Since the Artist in Residence program’s inception in 2017, artists have yielded an array of unique installations that reflect the cultural, ecological and built landscape. These include Mary Mattingly’s Swale, a floating food forest built atop a barge to advocate for healthy food and gardening, and Katie Holten’s New York City Tree Alphabet, which assigned drawings of local tree species to letters of the alphabet to generate public engagement with nature and conservation. This year, the residency has expanded to support artists across the United States and internationally, with plans to continue expanding in the coming years.
“The Artist Residency is representative of the approach to ‘knowledge co-production’ emblematic of the USDA Forest Service’s Urban Field Station Network. Art is a form of inquiry, and encounters between science and art give us the chance to rediscover elements of both, yielding results that neither art nor science could create on its own. These advances contribute to the knowledge and practice required to develop more just, thriving, and sustainable communities,” says Sarah Hines, USDA Forest Service Network Coordinator.
Four artists have been selected to participate in the Urban Field Station’s Artist in Residence Program, now in its fifth year. The artists will collaborate with research, public outreach, and natural resource management specialists at NYC Parks, the USDA Forest Service, and the State of Hawaii with teams in New York City, Honolulu, Hawaii, and Santo Domingo in the Dominican Republic. The yearlong residency, hosted virtually this year out of the Urban Field Station in Fort Totten Park, brings perspectives from the arts and humanities to urban land management, social and ecological research, and community stewardship.
The four artists were selected by arts professionals and staff from NYC Parks, the USDA Forest Service, and The Nature of Cities (TNOC) for their proposals that will examine the overlap of art, urban ecology, and community-based design:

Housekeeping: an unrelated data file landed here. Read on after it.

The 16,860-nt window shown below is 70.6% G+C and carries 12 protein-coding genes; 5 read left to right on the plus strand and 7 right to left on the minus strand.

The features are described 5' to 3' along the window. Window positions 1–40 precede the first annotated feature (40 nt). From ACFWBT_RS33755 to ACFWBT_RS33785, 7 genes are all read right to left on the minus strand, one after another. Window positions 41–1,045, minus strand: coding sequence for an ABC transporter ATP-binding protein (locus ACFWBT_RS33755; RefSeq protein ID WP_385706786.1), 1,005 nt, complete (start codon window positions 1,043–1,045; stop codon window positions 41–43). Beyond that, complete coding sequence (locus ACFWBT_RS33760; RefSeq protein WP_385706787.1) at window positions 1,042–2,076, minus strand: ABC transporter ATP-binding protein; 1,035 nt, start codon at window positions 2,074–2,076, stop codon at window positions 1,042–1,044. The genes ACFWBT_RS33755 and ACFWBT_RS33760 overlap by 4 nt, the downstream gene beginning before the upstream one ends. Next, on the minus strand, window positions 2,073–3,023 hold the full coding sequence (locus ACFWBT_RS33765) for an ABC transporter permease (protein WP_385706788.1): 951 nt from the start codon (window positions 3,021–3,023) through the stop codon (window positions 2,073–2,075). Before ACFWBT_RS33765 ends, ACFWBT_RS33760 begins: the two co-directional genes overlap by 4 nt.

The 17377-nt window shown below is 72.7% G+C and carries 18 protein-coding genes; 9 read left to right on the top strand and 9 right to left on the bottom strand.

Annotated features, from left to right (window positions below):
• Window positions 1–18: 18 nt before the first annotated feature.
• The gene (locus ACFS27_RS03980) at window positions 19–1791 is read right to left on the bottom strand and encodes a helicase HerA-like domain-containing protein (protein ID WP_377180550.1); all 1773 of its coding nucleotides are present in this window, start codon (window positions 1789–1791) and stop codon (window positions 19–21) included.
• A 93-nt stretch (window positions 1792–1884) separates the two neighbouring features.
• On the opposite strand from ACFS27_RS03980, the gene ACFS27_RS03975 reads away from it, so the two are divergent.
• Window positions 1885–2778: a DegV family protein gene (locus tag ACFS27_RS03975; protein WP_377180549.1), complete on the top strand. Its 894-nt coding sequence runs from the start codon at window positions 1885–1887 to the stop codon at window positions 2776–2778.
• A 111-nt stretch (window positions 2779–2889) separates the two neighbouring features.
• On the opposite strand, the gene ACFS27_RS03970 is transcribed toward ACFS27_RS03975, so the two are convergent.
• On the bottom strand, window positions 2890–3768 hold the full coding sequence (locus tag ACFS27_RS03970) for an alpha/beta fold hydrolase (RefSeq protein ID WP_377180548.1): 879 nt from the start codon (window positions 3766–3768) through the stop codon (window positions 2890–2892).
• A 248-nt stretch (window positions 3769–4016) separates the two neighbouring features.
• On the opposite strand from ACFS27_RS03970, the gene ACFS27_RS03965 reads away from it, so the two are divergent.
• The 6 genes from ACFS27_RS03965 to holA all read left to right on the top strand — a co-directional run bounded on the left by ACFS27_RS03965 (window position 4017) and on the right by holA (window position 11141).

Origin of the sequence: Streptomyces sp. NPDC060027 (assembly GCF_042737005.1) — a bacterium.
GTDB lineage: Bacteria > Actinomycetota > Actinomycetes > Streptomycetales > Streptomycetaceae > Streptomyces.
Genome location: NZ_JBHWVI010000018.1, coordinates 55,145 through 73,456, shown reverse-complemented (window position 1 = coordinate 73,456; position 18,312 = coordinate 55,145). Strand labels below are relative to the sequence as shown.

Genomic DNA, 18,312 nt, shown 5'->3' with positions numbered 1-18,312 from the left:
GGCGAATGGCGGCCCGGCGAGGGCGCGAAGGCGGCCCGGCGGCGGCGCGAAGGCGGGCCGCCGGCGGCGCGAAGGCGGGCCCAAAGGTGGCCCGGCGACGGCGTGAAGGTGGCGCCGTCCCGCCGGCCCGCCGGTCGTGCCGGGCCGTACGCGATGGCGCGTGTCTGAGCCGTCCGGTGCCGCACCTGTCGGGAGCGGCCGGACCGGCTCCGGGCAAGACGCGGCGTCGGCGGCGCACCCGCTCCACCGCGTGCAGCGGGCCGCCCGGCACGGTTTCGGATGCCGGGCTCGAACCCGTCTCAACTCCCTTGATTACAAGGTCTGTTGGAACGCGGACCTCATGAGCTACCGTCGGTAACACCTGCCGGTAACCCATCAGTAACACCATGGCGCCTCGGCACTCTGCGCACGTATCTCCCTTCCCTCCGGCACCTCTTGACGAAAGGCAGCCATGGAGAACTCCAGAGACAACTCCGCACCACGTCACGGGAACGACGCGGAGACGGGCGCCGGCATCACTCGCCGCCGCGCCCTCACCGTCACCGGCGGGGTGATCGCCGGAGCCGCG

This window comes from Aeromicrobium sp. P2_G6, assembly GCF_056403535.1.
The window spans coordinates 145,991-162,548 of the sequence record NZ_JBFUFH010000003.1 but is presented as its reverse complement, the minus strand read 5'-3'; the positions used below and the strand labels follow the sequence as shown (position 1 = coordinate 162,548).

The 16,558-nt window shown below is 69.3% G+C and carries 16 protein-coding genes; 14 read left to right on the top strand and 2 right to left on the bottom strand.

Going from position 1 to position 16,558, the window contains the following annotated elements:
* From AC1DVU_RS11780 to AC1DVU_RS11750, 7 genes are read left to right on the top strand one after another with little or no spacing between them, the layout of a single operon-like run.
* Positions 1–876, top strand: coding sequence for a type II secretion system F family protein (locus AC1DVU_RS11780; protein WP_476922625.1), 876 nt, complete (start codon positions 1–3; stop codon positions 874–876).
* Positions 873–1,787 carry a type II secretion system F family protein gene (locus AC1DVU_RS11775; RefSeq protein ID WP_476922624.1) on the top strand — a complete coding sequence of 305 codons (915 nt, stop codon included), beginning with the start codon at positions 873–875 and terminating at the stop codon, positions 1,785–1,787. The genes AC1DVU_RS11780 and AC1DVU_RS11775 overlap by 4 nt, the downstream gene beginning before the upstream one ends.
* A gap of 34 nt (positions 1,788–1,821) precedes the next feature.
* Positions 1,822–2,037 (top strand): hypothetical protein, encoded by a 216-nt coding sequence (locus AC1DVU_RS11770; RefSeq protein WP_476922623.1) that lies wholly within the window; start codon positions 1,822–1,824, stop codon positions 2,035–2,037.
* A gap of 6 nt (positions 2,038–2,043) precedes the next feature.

Cecile Chong will research the connection between New York City parks and their surrounding immigrant communities. Chong is an Ecuador-born, New York-based multimedia artist whose work in painting, sculpture and installation layers materials, identities and histories. Her work addresses ideas of cultural interaction and interpretation, as well as the commonalities humans share both in our relationship to nature and to each other.
Sharon Heitzenroder will document environmental changes in Honolulu over the past 50-100 years, specifically the loss of green space. Heitzenroder is a feminist, artist, activist, and educator. Much of her work deals with issues related to mental health, gender, and disparities perpetuated by systems of power.
Nikki Lindt will explore above ground and underground sound in New York City, focusing on the sound gradient of underground sounds in an urban setting all the way through to a (city) forest. Born in the Netherlands, Lindt is a NYC-based artist working primarily in the mediums of painting, video and sound. She works collaboratively with scientists, philosophers and sociologists to examine climate change at the intersection of art, science and culture.
Kilia Llano will explore “Migration” through two murals in the city of Santo Domingo, Dominican Republic. Llano is a multimedia artist born in Santo Domingo who currently works in painting, urban art (murals), drawing, installations and digital art. Her work is based in identity, how we as a culture address nature and how our surroundings are related to who we are.
“NYC Parks is happy to partner with the USDA Forest Service and The Nature of Cities to support these talented artists through the Urban Field Station,” said NYC Parks Senior Public Art Coordinator Elizabeth Masella. “Since its inception, the program has provided an innovative space for artists to explore the cross-sections of art, science, and the urban environment. We look forward to seeing the contributions of this year’s international cohort as they engage with the dynamics between nature and communities.”
“The Nature of Cities was built to explore what we can learn at the fizzy boundaries where different ways of knowing and modes of action meet. If you want to learn something new, something unexpected, it makes sense to put artists together with scientists, designers, planners, and activists”, says David Maddox, Executive Director and Publisher of The Nature of Cities.
The New York City Urban Field Station (http://www.nrs.fs.fed.us/nyc) is a unique scientific collaboration between the NYC Parks, the USDA Forest Service’s Northern Research Station, and the non-profit the Natural Areas Conservancy. First launched in 2006, the Urban Field Station provides a location for this long-term research partnership promoting applied science on urban ecology, conservation, stewardship, and ecological literacy to support ecosystem management and human well-being. The facility is designed as a shared office and lab where city and federal scientists work hand-in-hand to address critical land management questions relevant to New York City and other cities across the country.